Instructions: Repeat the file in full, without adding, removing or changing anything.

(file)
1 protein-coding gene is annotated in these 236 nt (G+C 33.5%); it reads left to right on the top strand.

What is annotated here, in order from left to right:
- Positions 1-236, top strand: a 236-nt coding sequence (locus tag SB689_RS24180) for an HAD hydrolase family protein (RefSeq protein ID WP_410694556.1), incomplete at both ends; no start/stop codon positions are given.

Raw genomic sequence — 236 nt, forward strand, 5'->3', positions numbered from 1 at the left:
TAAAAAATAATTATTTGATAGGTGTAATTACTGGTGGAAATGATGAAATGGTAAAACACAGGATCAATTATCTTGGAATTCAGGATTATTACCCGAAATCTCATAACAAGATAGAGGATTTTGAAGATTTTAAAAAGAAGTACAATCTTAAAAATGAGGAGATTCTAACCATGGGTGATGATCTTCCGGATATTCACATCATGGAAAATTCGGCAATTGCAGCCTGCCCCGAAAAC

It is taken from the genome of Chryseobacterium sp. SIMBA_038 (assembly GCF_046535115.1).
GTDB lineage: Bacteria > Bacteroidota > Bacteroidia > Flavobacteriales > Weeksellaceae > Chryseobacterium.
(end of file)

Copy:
1 protein-coding gene is annotated in these 236 nt (G+C 33.5%); it reads left to right on the top strand.

What is annotated here, in order from left to right:
- Positions 1-236, top strand: a 236-nt coding sequence (locus tag SB689_RS24180) for an HAD hydrolase family protein (RefSeq protein ID WP_410694556.1), incomplete at both ends; no start/stop codon positions are given.

Raw genomic sequence — 236 nt, forward strand, 5'->3', positions numbered from 1 at the left:
TAAAAAATAATTATTTGATAGGTGTAATTACTGGTGGAAATGATGAAATGGTAAAACACAGGATCAATTATCTTGGAATTCAGGATTATTACCCGAAATCTCATAACAAGATAGAGGATTTTGAAGATTTTAAAAAGAAGTACAATCTTAAAAATGAGGAGATTCTAACCATGGGTGATGATCTTCCGGATATTCACATCATGGAAAATTCGGCAATTGCAGCCTGCCCCGAAAAC

It is taken from the genome of Chryseobacterium sp. SIMBA_038 (assembly GCF_046535115.1).
GTDB lineage: Bacteria > Bacteroidota > Bacteroidia > Flavobacteriales > Weeksellaceae > Chryseobacterium.